Every litigant has an absolute right of appeal from a decision and order rendered by the trial court (In New York the Supreme court). It is essential that if you feel aggrieved by the decision after trial, that you file a document known as a "notice of appeal) within 30 days following service upon your lawyer of the final order with "notice of entry".
Failing to file within this prescribed period of time will render you in default, and prohibit you from prosecuting your appeal to the appellate court. This limitation of 30 days will be strictly enforced and there is no wiggle room. No excuse for the late filing will be entertained. So it is of the utmost importance that you make certain that your lawyer keeps you apprised of the exact moment he is served with the court order to give you sufficient time to determine whether to take the appeal or not.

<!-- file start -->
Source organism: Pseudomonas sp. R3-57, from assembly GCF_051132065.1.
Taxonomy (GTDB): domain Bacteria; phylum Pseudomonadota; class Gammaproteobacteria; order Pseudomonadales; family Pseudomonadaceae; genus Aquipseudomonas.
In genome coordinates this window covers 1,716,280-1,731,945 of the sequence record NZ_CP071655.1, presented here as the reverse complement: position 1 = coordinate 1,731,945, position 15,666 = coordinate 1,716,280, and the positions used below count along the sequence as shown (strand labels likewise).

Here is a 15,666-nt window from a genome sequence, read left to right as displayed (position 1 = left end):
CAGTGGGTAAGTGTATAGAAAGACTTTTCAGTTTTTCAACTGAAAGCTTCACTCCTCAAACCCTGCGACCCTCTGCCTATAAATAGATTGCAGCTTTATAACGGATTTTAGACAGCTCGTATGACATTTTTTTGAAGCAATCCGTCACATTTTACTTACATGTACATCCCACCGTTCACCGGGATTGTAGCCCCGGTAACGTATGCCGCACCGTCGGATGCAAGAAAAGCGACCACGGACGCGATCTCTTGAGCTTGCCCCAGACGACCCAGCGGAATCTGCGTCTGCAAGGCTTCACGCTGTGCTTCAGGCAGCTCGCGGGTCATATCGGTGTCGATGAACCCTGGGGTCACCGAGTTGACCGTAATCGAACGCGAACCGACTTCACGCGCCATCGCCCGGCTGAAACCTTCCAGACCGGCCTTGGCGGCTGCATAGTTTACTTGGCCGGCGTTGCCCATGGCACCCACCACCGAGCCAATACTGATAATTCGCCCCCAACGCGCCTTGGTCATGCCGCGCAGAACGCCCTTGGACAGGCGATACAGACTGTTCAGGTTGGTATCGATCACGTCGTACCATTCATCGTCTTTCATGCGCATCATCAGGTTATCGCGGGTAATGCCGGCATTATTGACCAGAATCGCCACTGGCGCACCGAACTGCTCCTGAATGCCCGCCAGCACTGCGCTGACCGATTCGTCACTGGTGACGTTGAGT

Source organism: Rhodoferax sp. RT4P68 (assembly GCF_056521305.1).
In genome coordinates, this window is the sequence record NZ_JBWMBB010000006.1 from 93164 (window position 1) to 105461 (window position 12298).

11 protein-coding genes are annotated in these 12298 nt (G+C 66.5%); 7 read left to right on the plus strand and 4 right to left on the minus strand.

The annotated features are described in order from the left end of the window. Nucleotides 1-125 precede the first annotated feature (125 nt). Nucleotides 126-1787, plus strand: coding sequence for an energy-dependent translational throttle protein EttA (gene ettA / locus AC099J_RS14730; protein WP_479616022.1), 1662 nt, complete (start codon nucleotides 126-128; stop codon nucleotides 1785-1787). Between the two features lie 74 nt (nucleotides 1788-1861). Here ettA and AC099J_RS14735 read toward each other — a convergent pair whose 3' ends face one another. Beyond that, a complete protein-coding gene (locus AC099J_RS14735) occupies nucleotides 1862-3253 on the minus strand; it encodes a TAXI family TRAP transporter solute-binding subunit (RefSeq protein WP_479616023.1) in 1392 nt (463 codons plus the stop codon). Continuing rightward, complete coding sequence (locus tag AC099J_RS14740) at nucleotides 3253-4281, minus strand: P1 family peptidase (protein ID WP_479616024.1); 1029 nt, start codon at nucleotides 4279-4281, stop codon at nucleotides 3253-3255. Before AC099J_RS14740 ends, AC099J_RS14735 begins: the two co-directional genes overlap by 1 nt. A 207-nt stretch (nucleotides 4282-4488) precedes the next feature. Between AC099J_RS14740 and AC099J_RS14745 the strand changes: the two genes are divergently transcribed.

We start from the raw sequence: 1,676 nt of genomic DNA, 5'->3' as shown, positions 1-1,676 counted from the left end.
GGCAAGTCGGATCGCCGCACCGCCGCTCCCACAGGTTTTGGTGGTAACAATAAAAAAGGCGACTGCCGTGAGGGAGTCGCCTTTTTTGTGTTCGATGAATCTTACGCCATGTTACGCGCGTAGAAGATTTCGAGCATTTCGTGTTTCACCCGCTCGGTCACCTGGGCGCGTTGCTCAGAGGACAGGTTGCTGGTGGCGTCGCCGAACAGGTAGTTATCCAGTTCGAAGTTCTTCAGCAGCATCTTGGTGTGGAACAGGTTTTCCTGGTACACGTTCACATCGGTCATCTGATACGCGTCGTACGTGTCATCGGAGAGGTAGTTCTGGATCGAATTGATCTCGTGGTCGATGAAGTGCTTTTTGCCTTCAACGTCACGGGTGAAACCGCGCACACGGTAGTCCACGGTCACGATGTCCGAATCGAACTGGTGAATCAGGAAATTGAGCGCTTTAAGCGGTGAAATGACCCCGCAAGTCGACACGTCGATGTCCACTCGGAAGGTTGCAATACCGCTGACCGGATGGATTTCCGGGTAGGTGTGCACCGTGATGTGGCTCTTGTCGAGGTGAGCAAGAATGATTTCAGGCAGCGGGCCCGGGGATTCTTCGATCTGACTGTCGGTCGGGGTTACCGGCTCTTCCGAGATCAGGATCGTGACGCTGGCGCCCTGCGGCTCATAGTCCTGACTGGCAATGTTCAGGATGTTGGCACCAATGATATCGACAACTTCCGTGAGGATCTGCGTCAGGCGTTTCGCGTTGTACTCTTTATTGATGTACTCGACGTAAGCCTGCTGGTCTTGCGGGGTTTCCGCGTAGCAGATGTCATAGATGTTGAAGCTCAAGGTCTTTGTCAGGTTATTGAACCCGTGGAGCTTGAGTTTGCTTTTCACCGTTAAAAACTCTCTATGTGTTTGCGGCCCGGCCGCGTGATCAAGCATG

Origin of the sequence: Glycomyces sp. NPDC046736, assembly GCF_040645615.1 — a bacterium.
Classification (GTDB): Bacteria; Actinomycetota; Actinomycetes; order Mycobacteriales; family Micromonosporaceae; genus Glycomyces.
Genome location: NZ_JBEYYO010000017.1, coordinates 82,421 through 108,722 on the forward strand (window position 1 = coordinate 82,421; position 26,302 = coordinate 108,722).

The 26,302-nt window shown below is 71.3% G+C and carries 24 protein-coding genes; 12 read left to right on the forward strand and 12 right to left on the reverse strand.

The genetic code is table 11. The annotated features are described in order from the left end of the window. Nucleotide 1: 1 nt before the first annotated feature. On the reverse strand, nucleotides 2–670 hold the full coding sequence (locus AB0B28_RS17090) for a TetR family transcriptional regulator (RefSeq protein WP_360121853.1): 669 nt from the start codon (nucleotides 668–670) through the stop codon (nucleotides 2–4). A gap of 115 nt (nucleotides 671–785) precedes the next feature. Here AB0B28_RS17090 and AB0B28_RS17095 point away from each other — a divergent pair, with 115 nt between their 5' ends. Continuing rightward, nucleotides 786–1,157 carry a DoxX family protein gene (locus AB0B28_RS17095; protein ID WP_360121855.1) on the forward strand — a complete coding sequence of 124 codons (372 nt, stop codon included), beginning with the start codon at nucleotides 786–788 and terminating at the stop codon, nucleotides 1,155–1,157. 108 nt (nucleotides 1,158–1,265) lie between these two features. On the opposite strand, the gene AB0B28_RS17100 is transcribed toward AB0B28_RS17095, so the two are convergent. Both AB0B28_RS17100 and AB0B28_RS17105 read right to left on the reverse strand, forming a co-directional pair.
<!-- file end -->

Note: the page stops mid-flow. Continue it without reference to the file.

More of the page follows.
Whether you exercise your right of appeal will depend upon your lawyer's assessment of whether issues of law and fact can be presented to the appellate court and result in a reversal. Since the appellate process is most expenses (you must pay the cost of reproducing the minutes of the trial) and attorney fees may be extremely high, this decision should not be lightly take. In the final analysis what should be considered is the risk to reward ratio...that is the amounts that can be recovered against the cost involved. Only an attorney with substantial experience in the field should be considered.